* In the late 1960s, Piëch introduced unconventional methods to guarantee race-car reliability. He brought cars to Volkswagen's high-speed test track in Wolfsburg for endurance runs, and set up test programs with accurate reproduction of severe racing conditions on each circuit. It paid off. Porsche began to dominate international sports car racing.
* Piëch wanted to build the Audi quattro 4WD car in the late 1970s, but had to convince then-VW President Toni Schmücker - a sales expert, not a technician - that the high development costs were worthwhile. So he arranged for Schmücker to try driving a front-wheel-drive Audi 100 up a grassy slope that Audi engineers had drenched with water. He then gave the boss a four-wheel-drive car that negotiated the slope easily. The project was soon approved.
* Opel's head of advanced engineering, Walter Treser, worked at Audi in the late 1970s and early 1980s while Piëch was head of r&d. In 1976, Piëch invited Treser to talk about joining Audi. The two met at Munich's airport. Piëch arrived with a briefcase under one arm and couple of engine components under the other. Together, they entered an Audi 200 prototype and drove off to Ingolstadt. 'That was typical Piëch, doing two or three things at once,' recalled Treser. 'He tested a new car, talked about the engine components which he brought and offered me the job at Audi.'
* While testing the new quattro 4WD system in a disguised standard Audi 80 in the late 1970s, Treser and Piëch drove up the Stelvio pass between Austria and Italy for winter testing. Piëch saw two men struggling to attach snow chains to a truck. He stopped and asked the men what was wrong and if he could help. Treser recalled: 'When they waved us by, he took off at full speed with a big smile - without snow chains or special winter tires. He left those guys in disbelief that such a humble Audi could drive in such poor snow conditions. He really enjoyed the fun of proving something that way.'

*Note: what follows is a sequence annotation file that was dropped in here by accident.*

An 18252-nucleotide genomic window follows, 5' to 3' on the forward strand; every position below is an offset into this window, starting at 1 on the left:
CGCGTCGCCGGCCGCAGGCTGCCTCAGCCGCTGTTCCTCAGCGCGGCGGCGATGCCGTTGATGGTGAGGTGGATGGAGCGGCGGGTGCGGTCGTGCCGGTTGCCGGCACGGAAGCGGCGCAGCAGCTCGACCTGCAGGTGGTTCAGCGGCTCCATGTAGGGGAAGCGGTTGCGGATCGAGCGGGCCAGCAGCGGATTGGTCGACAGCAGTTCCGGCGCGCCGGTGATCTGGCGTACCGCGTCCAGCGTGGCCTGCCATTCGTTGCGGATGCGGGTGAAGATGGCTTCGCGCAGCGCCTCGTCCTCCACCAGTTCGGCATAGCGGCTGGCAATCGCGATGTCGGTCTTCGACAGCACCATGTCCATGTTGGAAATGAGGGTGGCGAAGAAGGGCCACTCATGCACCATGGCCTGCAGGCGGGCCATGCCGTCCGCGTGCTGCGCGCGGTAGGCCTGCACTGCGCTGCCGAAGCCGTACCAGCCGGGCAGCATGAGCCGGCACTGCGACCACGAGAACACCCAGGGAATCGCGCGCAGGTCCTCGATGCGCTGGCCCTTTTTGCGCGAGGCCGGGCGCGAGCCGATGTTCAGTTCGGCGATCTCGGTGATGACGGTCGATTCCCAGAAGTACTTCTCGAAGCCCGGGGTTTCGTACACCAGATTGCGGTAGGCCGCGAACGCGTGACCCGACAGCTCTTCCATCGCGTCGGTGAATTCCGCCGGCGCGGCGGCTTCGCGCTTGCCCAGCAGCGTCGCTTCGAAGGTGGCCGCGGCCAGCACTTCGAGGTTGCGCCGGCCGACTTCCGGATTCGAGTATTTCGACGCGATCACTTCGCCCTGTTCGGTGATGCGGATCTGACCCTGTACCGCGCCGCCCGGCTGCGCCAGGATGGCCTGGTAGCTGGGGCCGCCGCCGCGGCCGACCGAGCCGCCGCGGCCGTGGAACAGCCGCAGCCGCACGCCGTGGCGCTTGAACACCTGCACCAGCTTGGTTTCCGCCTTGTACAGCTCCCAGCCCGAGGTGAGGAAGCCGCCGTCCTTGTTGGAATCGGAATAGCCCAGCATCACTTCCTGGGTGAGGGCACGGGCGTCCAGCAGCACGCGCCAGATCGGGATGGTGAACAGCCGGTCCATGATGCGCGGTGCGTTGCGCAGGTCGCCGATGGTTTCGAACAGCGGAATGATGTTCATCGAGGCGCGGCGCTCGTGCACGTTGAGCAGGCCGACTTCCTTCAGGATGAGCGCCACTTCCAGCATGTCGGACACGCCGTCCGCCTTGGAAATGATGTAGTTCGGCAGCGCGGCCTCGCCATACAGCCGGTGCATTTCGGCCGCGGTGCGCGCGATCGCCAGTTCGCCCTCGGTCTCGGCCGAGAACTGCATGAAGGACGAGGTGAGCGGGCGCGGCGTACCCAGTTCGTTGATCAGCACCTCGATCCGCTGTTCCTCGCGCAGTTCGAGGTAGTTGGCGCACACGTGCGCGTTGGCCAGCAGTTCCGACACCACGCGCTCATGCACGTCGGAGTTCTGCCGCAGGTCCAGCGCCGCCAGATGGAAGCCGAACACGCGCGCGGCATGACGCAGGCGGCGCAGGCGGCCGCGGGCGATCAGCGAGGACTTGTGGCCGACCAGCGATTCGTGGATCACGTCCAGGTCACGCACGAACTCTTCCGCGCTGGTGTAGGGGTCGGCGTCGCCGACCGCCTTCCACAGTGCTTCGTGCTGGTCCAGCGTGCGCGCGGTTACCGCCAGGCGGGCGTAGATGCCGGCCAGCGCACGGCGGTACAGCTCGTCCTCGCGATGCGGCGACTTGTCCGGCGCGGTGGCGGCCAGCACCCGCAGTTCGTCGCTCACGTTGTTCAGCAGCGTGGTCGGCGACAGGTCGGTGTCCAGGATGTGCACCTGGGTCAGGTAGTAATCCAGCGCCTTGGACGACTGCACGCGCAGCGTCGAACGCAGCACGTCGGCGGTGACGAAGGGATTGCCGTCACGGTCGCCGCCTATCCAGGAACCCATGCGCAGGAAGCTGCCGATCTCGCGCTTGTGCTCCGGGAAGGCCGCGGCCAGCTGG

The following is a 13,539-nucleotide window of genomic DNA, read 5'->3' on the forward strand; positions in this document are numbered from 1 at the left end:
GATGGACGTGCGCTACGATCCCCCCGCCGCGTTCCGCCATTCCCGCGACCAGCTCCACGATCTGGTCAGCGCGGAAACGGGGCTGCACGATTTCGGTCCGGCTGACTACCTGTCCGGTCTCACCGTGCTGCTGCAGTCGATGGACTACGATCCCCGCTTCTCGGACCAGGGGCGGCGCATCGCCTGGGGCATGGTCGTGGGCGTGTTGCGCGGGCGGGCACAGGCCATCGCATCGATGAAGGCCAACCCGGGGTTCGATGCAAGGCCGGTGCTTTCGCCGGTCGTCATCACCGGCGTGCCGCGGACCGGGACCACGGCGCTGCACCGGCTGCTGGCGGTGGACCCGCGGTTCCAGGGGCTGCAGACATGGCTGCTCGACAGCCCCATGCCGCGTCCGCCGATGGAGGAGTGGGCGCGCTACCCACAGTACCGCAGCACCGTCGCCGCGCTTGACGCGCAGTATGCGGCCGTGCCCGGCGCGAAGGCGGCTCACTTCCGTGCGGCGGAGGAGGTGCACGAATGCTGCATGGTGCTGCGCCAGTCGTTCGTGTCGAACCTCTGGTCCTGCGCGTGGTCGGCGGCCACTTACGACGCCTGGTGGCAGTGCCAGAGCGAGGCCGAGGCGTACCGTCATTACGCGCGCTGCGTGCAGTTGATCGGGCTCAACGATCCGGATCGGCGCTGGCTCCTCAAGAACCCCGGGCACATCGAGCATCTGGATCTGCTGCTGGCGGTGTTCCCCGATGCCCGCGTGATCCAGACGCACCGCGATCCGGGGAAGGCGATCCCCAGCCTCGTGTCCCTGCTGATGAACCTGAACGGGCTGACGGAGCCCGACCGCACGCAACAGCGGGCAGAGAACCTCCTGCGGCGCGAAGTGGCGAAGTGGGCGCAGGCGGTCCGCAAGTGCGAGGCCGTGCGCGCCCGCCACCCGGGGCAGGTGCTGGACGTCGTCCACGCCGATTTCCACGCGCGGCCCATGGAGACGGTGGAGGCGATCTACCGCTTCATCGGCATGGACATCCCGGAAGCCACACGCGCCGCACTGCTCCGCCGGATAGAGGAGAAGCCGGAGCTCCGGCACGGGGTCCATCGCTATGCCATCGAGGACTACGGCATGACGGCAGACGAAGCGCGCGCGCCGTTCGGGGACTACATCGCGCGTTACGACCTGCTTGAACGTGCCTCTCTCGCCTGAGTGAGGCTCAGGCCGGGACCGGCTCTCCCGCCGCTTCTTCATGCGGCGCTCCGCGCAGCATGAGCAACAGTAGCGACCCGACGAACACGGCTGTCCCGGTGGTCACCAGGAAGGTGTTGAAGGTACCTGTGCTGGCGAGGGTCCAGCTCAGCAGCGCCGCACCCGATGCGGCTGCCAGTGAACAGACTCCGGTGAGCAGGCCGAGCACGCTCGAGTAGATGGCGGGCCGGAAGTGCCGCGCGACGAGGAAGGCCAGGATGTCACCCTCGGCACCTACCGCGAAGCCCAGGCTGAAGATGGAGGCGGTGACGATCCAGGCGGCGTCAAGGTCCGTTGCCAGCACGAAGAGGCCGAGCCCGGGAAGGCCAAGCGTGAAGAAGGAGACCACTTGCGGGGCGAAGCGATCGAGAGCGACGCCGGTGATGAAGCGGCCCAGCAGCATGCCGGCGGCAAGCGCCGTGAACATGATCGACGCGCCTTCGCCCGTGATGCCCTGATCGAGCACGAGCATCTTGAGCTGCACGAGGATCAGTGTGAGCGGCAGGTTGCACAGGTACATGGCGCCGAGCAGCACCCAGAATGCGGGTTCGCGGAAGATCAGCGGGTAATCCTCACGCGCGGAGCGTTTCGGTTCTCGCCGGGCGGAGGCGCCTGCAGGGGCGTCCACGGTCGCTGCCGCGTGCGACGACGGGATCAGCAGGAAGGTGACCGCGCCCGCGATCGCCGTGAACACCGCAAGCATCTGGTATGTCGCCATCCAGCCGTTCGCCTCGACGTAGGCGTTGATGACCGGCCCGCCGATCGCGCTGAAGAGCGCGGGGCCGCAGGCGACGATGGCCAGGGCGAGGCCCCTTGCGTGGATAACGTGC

* Piëch likes to be among the first to own products with cutting-edge technology. During the late 1970s he had an exotic MV Agusta four-cylinder motorcycle. But when Honda came out with its even more sophisticated CBX six-cylinder motorcycle, he immediately ordered one. Piëch was the first in Germany to own and drive that motorcycle.
* In retirement, Piëch plans to sail an aluminum spaceframe boat around the world. Details of the boat are secret, but it is known to be 30 to 35 meters long.
* Piëch's most important contribution to VW, according to long-time engineering head Ulrich Seiffert, was his insistence that all VW production cars be benchmarks in their class.
* On April 17, Piëch's official biographer, Herbert Völker, editor of Austria's leading motor magazine Autorevue, was finally allowed to transmit his manuscript to the book's publisher for printing.
* Starting in October, Piëch will lecture on automotive engineering at Vienna Technical University.